Urine alcohol test analysis the change of color on the strip detects the presence of glucose in the urine. A high concentration of glucose may indicate diabetes.
What is Urine Alcohol Test?
A urine alcohol test is one of the most common medical tests. It involves laboratory examination of a urine sample to measure its components and characteristics.
A routine urine test may measure the following:
pH: This measurement indicates the acid/alkaline balance of the urine. Abnormal pH levels may indicate the presence of kidney disease, urinary tract infection, or excessive aspirin use.
Color: Normal urine ranges from pale yellow to amber, but it may be darker due to dehydration, which makes the urine more concentrated. Dark urine may also be the result of a buildup of bile pigments, due to liver or gall-bladder disease.
Specific Gravity: This measurement evaluates the ratio of water to other substances in the urine. An abnormal concentration may indicate dehydration.
Protein: This indicates abnormal kidney function, for example, due to nephritis (a group of diseases usually involving inflammation of the kidneys) or damage from diabetes or high blood pressure.
Ketones: These are substances produced by the incomplete breakdown of fat in the body and may indicate poorly controlled diabetes, dehydration, starvation, high fever, or overuse of aspirin.
Blood: This may indicate infection, kidney disease, or urinary tract injury, but it may simply be derived from menstruation.
Bacteria: These indicate a urinary tract infection.
Glucose: This indicates either diabetes or altered kidney function.
Cells: The urine sediment normally contains a few white blood cells. Infection, or injuries of the urinary tract, can greatly increase the number. Similarly, excessive red blood cells suggest kidney disease or injury to a kidney.
Casts: These are protein particles and fragments of kidney cells that may indicate the presence of kidney disease.
Crystals: These mineral fragments indicate susceptibility to kidney stones. Special urine tests may be carried out, including
Pregnancy Test: This shows whether a woman is pregnant, by detecting chorionic gonadotropin, a hormone produced to maintain the pregnancy.
Creatinine Clearance Test: This shows how well the kidneys are functioning by measuring the amount of creatinine present (a by-product of metabolism).
Urine Culture And Sensitivity: This can identify bacteria in the urine and analyze their sensitivity to different antibiotics.
Urine Amylase Test: By detecting the presence of the enzyme amylase, this test can check for possible inflammation of the pancreas (an organ which produces digestive enzymes).
How Are Urine Tests Carried Out?
Usually, you collect your own urine for analysis. The urine you pass first thing in the morning is highly concentrated and so provides the best specimen for testing certain substances.
For most urine tests, you simply collect a few milliliters or so of urine in a clean container. However, certain tests require a midstream specimen. To collect such a specimen you must first wash the genital area.
Next, you should briefly urinate into the toilet to dispose of the initial urine and any bacteria from the opening to the urethra (the tube which carries urine away from the bladder), and then deposit the next several milliliters of urine into a sterile container.
In rare instances, the doctor may remove urine with a catheter (a tube inserted directly into the bladder via the urethra), or via a needle passed through the abdominal wall. Ideally, the urine should reach the laboratory for analysis within an hour.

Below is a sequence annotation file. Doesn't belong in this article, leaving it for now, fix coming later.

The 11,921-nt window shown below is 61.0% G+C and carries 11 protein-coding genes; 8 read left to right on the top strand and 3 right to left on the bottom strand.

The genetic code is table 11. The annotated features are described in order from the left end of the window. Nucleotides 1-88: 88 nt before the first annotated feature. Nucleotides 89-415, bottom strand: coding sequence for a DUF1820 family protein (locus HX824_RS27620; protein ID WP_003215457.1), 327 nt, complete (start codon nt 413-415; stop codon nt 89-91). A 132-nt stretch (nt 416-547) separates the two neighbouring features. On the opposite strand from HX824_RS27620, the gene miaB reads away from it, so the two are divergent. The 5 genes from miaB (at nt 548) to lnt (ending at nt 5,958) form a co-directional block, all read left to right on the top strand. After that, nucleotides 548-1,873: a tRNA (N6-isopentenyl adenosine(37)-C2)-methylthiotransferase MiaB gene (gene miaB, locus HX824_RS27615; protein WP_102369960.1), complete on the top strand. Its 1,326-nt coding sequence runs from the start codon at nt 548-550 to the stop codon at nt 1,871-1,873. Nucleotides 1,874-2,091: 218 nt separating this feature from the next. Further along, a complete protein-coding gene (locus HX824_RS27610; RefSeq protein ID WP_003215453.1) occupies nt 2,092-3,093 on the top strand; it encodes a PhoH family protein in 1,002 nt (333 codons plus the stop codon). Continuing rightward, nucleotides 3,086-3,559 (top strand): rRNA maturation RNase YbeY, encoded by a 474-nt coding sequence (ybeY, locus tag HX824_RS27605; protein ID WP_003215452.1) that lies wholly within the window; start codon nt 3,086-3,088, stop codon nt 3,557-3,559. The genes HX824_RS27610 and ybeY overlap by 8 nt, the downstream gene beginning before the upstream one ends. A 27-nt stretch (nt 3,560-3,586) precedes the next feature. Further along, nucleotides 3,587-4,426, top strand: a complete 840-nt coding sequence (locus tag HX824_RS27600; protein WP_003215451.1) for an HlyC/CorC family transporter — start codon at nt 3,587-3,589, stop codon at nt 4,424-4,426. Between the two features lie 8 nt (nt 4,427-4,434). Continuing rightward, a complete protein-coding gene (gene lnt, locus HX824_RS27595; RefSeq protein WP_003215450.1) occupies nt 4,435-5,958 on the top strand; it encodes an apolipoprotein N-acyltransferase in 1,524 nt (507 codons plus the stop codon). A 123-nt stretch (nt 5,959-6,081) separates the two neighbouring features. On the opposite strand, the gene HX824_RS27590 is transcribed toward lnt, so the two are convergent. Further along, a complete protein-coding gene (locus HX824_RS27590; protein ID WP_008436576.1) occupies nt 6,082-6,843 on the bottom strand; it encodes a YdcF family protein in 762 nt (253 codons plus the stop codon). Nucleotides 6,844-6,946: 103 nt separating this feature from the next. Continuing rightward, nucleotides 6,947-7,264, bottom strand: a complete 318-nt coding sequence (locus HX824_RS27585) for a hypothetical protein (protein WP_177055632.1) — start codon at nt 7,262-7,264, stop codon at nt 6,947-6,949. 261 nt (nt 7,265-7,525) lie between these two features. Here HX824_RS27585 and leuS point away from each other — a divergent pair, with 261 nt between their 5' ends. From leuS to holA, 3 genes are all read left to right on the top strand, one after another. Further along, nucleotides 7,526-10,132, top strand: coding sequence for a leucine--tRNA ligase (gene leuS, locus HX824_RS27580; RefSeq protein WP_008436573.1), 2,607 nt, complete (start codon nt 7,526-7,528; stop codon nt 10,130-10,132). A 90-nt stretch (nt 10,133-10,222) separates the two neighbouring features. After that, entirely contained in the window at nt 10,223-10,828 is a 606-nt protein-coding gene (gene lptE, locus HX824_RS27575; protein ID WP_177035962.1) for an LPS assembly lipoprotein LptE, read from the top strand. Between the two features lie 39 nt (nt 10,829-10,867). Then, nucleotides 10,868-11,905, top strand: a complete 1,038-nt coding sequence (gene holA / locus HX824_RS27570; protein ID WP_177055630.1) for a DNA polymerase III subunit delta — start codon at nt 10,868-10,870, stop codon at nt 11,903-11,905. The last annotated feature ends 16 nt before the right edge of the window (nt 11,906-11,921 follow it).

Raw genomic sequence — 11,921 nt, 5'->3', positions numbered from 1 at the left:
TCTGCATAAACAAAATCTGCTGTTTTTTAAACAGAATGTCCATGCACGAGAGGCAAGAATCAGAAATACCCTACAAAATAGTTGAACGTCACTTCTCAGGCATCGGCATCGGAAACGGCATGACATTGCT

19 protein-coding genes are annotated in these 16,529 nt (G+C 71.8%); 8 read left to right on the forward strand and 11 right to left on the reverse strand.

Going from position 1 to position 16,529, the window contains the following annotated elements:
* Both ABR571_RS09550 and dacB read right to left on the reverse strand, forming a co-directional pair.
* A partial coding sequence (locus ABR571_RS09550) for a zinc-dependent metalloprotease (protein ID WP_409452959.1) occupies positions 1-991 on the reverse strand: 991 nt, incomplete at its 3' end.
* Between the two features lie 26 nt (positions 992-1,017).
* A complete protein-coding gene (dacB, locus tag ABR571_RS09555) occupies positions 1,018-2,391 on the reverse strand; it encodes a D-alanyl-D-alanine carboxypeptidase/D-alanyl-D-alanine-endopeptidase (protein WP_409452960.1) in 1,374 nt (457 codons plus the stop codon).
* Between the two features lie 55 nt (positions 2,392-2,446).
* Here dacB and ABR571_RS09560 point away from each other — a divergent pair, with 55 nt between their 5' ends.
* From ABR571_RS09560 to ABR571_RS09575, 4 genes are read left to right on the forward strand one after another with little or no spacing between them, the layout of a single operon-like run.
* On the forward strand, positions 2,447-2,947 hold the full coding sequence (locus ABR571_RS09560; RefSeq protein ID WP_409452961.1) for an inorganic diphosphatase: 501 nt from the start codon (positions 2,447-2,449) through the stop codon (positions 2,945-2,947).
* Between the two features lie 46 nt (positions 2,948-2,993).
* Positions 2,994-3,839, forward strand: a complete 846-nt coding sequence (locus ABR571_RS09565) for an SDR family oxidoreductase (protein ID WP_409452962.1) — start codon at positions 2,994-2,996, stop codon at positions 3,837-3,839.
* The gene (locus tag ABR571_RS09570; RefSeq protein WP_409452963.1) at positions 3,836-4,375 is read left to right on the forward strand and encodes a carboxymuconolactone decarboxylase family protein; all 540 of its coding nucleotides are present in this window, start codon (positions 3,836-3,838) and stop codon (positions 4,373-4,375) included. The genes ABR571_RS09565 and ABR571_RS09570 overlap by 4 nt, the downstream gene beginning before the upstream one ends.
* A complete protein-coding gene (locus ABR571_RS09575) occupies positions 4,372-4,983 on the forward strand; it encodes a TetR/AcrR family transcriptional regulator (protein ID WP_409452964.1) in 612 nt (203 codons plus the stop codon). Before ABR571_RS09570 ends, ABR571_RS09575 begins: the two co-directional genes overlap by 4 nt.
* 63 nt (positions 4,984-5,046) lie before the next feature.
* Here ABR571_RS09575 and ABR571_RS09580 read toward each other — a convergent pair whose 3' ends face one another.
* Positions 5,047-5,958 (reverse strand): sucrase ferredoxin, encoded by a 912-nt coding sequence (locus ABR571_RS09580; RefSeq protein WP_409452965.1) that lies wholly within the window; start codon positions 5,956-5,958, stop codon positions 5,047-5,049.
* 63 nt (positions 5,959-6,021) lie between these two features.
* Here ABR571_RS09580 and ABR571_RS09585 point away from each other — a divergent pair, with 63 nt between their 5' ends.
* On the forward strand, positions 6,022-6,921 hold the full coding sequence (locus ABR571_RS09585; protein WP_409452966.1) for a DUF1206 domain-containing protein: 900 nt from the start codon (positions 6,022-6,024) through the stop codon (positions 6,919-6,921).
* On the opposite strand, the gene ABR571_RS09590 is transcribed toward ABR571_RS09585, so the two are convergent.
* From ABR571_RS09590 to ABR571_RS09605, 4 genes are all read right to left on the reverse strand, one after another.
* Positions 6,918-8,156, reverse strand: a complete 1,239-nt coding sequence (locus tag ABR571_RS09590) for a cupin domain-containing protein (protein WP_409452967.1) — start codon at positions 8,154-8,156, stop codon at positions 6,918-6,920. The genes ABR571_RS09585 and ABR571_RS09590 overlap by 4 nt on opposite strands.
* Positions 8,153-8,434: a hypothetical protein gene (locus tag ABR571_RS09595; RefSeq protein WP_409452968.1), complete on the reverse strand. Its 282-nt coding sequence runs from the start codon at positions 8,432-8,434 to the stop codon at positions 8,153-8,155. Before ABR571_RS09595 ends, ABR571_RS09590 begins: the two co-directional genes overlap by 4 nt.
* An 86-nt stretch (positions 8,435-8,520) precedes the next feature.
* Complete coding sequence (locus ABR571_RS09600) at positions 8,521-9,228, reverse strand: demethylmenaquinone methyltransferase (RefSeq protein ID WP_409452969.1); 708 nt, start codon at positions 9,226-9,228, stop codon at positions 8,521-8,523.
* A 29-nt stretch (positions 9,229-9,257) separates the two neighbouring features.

In the laboratory, the technician uses a plastic stick coated with a variety of reagents (chemicals which react to specific substances) which is dipped into the urine.
Changes of color on the stick provide information about pH, protein, glucose, ketones and blood. A urinometer is used to measure the specific gravity of urine.
Then, the technician places a small amount of urine in a test tube, which is spun for several minutes in order to separate out a drop of sediment for microscopic examination.
This sediment is used to screen the urine for cells, casts, crystals and bacteria. If your doctor wants a creatinine clearance test performed you will have to collect all your urine over a 24 hour period for laboratory analysis.
A urine amylase test requires either 2 hours or 24-hour urine collection. For diabetic urine tests, you will need to collect urine samples at specified times, usually before meals and at bedtime.
If you are collecting a urine specimen at home and cannot take it to the laboratory immediately, be sure to seal and refrigerate it. This will slow bacterial growth and help prevent deterioration of substances that must be evaluated.
Women should inform the doctor or laboratory technician if they are menstruating since the menstrual fluid in the urine sample can produce misleading results.
Do Urine Tests Cause Discomfort?
No. Normal urine retrieval is a simple process. However, if the doctor takes a urine sample by means of a needle, the insertion into the bladder may cause some discomfort, even though a local anesthetic will be administered first.
How Long Does Urine Test Take?
It only takes a few seconds to provide a urine sample, but laboratory analysis of the sample varies depending on what tests will be run.
A routine urine test takes less than half an hour; a urine culture takes 3 — 4 days. You will re-conveyor results any time from a few hours to several days after the laboratory receives the sample.
Are There Complications Associated With A Urine Test?
If the doctor uses a urinary catheter or needle there is a slight risk of acquiring an infection of the urinary tract. However, complications are not usually associated with routine urine tests.